HC Deb 06 July 1855 vol 139 cc531-3

I wish to take this opportunity of directing the attention of the noble Lord at the head of the Government to a grievance of which I believe the officers now serving in the Crimea have just reason to complain. It is that those who are now pouring out their blood and sacrificing their lives to maintain the honour and glory of the country are also called upon to sacrifice their pay, and are compelled, in the shape of income-tax, to contribute to the expenses of the war, It is very well for us who are at home to contribute to those expenses; but those who are suffering all the evils that such a war of necessity entails, are, I think, entitled to our consideration, because I look upon it as a positive injustice to subject them to a pecuniary loss. This tax falls with peculiar severity upon a deserving class of young officers who, having no private fortune, enter the army really as a profession; and it is the more unjust to them, since officers who embark for India are relieved from the payment of the tax. Officers in India, moreover, receive much higher pay than others. I will call the attention of the House to the case of two regiments, the 10th Hussars and the 14th Light Dragoons, which have just been sent from India to the Crimea. The moment that those regiments land in the Crimea the officers will lose half their pay, and they will be subjected to income-tax upon the remainder. That is not a way in which we should reward officers who are engaged in a most difficult service, from which, perhaps, more than half of them may never return.


May I also ask the noble Lord a question about the shilling a day which is stated to have been promised in another place to the soldiers in the Crimea? I understand that there has been some mistake upon the subject. Will the noble Lord therefore explain what extra pay is to be given to the soldier, and whether it is also to be allowed to those who have returned from the Crimea, and who have been in all the battles?


In reply to the question of the hon. Member for Inverness-shire, I have to say that the income tax, as it is well known, is by law imposed upon all payments made to public servants, and, therefore, it applies by law to all officers, whether serving at home or abroad, subject to those variations only which depend on the amount of their incomes, whether above or under 100l. It is true, as the hon. Gentleman stated, that the officers of the British regiments serving in the East Indies do not pay the income tax; but the reason, as he must know, is, that those regiments are not paid by the Government; they are transferred to the service of the East India Company, and are paid out of the revenues of that company, and, of course, the Act imposing the income tax does not apply to their salaries. But those officers who are on leave, or on service at home, receiving their pay from the Government, to be reimbursed by the East India Company, are subject to the tax. With respect to the ground on which the hon. Member thinks that officers serving in the Crimea ought to be exempted, I would remind him that officers upon active service have a daily allowance, called field allowance, in addition to their pay, which is more than they would gain by the remission of the income tax. That brings me to the question put by the hon. Member (Mr. Knox) who wished to know what has been done in pursuance of the announcement made by Lord Panmure in another place. The arrangement intended is this—officers on service now receive a daily allowance, under the denomination of field allowance, to meet the additional expenses of the campaign. It is proposed to extend to the private an allowance of the same kind, and that allowance will be an allowance of 6d. a day, which will be accounted for to the man in the same manner as his pay, with an arrangement which will give him the same means of transmitting any portion of his pay and allowance which he may please to his friends and family at home. He will, therefore, be placed on the same footing as the navy is placed with regard to the facilities of homo transmission. That field allowance will give him the means of obtaining those comforts which are requisite in the position in which he is placed; and on the other hand he will be enabled to make more easy remittances to his friends while he is employed abroad.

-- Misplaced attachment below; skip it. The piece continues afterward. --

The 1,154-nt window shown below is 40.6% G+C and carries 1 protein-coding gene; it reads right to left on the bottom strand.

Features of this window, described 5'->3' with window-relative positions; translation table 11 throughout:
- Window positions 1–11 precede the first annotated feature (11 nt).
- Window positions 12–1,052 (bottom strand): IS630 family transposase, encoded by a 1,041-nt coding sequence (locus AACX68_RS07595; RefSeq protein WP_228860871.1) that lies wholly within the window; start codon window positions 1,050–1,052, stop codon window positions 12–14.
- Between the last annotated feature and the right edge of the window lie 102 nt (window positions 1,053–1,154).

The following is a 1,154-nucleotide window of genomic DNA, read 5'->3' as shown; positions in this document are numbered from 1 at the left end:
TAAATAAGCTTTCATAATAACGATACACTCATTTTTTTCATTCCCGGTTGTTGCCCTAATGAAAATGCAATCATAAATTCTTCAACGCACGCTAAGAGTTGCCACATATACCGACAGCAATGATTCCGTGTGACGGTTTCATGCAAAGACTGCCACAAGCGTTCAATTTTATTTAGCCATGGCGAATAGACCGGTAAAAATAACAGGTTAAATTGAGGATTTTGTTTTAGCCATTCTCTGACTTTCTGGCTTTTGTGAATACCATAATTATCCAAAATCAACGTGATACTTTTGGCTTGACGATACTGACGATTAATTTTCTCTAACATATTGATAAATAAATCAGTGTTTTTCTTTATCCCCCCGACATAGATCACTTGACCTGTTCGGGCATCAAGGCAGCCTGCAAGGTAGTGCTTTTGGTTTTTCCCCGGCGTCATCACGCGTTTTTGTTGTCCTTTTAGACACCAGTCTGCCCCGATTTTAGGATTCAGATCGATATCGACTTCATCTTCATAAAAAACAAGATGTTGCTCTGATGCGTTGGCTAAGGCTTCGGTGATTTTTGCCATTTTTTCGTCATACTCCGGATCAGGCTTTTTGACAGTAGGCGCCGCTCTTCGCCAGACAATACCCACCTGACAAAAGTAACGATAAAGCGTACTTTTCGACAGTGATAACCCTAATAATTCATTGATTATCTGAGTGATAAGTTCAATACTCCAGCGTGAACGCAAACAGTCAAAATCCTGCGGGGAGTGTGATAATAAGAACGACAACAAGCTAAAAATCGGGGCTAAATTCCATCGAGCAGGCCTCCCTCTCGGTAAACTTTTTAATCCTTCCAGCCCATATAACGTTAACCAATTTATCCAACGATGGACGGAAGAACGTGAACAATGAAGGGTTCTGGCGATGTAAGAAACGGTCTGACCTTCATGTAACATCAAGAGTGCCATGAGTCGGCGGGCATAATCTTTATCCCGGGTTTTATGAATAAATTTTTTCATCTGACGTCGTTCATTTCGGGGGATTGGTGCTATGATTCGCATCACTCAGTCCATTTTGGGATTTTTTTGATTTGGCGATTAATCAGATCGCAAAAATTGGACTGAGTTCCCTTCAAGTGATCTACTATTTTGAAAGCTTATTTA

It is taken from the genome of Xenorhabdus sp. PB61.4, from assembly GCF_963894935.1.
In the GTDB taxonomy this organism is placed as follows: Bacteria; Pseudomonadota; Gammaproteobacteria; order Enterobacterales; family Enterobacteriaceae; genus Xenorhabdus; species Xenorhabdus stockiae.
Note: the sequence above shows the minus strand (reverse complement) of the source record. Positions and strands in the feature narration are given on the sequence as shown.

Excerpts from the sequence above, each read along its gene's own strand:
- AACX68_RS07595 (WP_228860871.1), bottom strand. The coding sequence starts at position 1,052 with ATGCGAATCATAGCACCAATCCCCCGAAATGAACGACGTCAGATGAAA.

, in reference to the statement of the noble Lord the Minister for War in the other House, that the soldiers in the Crimea were to have double pay from the time they landed there, said that considerable misconception existed on the subject, and he was glad to hear it stated that the increase of pay was to be given in the shape of field allowances. He did not think the object of increasing the number of men in the army would be attained if the additional pay were given only to regiments serving in the Crimea. Every man would be wanting to serve in the Crimea, and, as that was impossible, it would be a great hardship upon regiments serving in India, America, or the West Indies, for them to receive only 1s. while other regiments were receiving 2s. or 1s. 6d. a day. He thought the plan of field allowances infinitely better, and he trusted the Government would take into consideration the granting of those allowances from the time the men first landed in the Crimea. He also submitted that the deductions for income-tax from the pay of officers could be surrendered without danger to the revenue, while it would give great satisfaction to the officers of the army, and benefit them very materially.